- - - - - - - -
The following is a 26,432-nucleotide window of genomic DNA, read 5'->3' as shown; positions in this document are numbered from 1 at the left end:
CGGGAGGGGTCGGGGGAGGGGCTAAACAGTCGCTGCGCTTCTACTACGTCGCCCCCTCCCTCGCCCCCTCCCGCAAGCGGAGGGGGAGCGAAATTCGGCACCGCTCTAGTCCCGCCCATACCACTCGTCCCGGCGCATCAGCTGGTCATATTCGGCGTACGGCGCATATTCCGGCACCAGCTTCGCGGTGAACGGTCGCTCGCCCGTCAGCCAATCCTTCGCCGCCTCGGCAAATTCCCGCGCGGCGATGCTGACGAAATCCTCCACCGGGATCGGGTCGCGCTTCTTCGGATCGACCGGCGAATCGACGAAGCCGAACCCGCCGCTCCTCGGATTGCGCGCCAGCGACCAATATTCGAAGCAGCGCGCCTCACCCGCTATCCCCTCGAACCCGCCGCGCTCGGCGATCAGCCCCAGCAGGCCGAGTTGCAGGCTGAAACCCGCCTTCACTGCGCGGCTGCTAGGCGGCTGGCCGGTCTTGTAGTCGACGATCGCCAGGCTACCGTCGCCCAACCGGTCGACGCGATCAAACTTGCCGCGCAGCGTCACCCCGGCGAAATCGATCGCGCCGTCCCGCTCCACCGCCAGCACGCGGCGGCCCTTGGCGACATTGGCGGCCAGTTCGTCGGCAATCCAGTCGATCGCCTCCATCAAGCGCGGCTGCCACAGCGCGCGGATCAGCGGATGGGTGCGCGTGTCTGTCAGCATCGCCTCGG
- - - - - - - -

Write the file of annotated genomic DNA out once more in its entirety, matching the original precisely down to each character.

The following is a 26,432-nucleotide window of genomic DNA, read 5'->3' as shown; positions in this document are numbered from 1 at the left end:
CGGGAGGGGTCGGGGGAGGGGCTAAACAGTCGCTGCGCTTCTACTACGTCGCCCCCTCCCTCGCCCCCTCCCGCAAGCGGAGGGGGAGCGAAATTCGGCACCGCTCTAGTCCCGCCCATACCACTCGTCCCGGCGCATCAGCTGGTCATATTCGGCGTACGGCGCATATTCCGGCACCAGCTTCGCGGTGAACGGTCGCTCGCCCGTCAGCCAATCCTTCGCCGCCTCGGCAAATTCCCGCGCGGCGATGCTGACGAAATCCTCCACCGGGATCGGGTCGCGCTTCTTCGGATCGACCGGCGAATCGACGAAGCCGAACCCGCCGCTCCTCGGATTGCGCGCCAGCGACCAATATTCGAAGCAGCGCGCCTCACCCGCTATCCCCTCGAACCCGCCGCGCTCGGCGATCAGCCCCAGCAGGCCGAGTTGCAGGCTGAAACCCGCCTTCACTGCGCGGCTGCTAGGCGGCTGGCCGGTCTTGTAGTCGACGATCGCCAGGCTACCGTCGCCCAACCGGTCGACGCGATCAAACTTGCCGCGCAGCGTCACCCCGGCGAAATCGATCGCGCCGTCCCGCTCCACCGCCAGCACGCGGCGGCCCTTGGCGACATTGGCGGCCAGTTCGTCGGCAATCCAGTCGATCGCCTCCATCAAGCGCGGCTGCCACAGCGCGCGGATCAGCGGATGGGTGCGCGTGTCTGTCAGCATCGCCTCGG